Photo: A BlueStar social franchisee provider in Senegal talks with prospective clients about service offerings on opening day. Global franchisors MSI and PSI have rapidly scaled their family planning social franchising programs in recent years. © 2012 Nils Elzenga/Marie Stopes International.
June 2015 | Volume 3 | Issue 2
- Is social franchising the answer to meeting unmet need for family planning?
- How can preparing oxytocin in advance to prevent postpartum hemorrhage also benefit the newborn?
- What prompted the improved policy environment for family planning in the DRC?
- What are the promising behavior change practices to generate demand for voluntary medical male circumcision?
- Is action-oriented population nutrition research the exception rather than the rule?
- How successful is family planning refresher training delivered through interactive voice response technology on simple mobile phones?
Read the June 2015 issue of GHSP to find answers to these questions and more. View a list of all articles by article type below, or read and download the entire current issue.
Visit the GHSP website to read and comment on the articles, and subscribe to receive alerts when new articles and issues are published.
Social Franchising: A Blockbuster to Address Unmet Need for Family Planning and to Advance Toward the FP2020 Goal
Social franchising has scaled up provision of voluntary family planning, especially long-acting reversible contraceptives, across Africa and Asia at a rapid and remarkable pace. The approach should be pursued vigorously, especially in countries with a significant private-sector presence, to advance the FP2020 goal of providing access to modern contraception to 120 million additional clients by 2020.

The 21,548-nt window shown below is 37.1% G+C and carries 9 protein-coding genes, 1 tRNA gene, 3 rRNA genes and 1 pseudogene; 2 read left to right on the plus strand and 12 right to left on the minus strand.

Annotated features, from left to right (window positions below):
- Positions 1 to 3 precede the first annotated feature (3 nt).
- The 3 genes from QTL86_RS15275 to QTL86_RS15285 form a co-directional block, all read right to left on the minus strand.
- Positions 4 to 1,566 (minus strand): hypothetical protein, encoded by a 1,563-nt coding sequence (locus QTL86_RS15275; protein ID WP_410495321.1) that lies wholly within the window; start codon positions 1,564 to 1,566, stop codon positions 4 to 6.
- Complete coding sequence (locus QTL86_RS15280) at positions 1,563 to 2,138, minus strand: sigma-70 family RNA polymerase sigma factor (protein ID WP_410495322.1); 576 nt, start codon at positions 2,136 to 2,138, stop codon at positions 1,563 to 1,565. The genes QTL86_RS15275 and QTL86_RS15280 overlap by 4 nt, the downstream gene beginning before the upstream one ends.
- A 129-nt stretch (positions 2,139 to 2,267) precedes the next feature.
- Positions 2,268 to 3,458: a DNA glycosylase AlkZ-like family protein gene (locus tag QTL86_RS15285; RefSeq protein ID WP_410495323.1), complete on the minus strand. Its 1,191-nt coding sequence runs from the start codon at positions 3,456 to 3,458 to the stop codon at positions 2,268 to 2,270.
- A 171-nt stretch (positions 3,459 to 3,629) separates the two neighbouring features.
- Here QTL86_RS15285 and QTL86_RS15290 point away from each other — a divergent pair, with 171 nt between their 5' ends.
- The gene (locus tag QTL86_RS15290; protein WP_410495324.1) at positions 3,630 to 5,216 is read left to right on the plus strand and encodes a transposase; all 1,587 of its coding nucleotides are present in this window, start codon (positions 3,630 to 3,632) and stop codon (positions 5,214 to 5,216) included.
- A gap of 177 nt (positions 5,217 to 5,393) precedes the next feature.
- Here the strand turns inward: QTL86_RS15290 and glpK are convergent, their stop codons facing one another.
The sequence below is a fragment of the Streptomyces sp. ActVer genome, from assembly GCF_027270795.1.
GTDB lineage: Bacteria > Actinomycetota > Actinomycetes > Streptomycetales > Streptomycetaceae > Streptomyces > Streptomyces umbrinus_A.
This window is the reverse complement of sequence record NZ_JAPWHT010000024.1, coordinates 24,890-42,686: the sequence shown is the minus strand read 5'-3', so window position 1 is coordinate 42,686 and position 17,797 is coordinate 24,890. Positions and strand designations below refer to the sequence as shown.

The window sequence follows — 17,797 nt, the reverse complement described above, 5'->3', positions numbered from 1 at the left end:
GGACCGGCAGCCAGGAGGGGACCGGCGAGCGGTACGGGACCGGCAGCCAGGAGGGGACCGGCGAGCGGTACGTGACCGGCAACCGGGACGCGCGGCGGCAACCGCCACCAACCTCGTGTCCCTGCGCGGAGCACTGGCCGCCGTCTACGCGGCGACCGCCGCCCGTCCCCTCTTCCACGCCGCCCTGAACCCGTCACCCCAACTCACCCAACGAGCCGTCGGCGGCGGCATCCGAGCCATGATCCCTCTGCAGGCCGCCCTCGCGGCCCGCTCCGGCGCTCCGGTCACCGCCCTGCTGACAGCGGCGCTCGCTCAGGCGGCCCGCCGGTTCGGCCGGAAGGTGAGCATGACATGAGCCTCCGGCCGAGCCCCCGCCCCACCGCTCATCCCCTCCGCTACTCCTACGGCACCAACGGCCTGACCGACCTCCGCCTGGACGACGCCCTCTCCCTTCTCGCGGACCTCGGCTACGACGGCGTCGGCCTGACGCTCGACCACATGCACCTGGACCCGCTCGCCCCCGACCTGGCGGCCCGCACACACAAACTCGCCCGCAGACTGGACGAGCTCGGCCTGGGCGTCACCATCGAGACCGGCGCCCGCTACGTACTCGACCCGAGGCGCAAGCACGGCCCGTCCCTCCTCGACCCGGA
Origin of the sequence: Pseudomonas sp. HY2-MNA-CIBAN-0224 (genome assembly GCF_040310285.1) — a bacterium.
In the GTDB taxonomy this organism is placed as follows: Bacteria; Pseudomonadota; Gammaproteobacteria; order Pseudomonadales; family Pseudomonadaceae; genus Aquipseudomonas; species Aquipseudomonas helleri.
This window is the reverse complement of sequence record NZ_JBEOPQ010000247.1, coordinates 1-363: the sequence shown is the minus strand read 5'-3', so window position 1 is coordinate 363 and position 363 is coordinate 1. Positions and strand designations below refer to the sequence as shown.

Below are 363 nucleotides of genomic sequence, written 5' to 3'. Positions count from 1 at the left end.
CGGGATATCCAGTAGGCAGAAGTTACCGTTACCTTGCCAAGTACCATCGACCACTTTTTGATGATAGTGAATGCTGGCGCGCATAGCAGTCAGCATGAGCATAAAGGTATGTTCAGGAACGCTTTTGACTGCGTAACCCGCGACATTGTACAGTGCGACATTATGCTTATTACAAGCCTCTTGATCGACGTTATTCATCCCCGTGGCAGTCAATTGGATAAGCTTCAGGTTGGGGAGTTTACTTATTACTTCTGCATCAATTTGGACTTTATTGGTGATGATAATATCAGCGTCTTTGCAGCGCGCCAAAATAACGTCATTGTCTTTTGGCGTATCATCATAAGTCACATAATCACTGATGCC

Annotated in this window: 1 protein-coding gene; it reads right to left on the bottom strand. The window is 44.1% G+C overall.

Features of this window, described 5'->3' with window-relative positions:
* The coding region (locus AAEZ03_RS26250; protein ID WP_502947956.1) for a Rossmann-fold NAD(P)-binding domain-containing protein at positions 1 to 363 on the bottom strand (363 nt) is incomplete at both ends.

Global Health: Science and Practice
Advance preparation of oxytocin not only facilitates rapid administration after delivery to prevent postpartum hemorrhage but also could free health workers to provide immediate neonatal resuscitation to non-breathing newborns within the critical 1-minute time window.
Global Health: Science and Practice
Good knowledge is essential to prevent disease and improve health. Knowledge management (KM) provides a systematic process and tools to promote access to and use of knowledge among health and development practitioners to improve health and development outcomes. KM tools range from publications and resources (briefs, articles, job aids) and products and services (websites, eLearning courses, mobile applications) to training and events (workshops, webinars, meetings) and approaches and techniques (peer assists, coaching, after-action reviews, knowledge cafés).
Tara M Sullivan, Rupali J Limaye, Vanessa Mitchell, Margaret D'Adamo, Zachary Baquet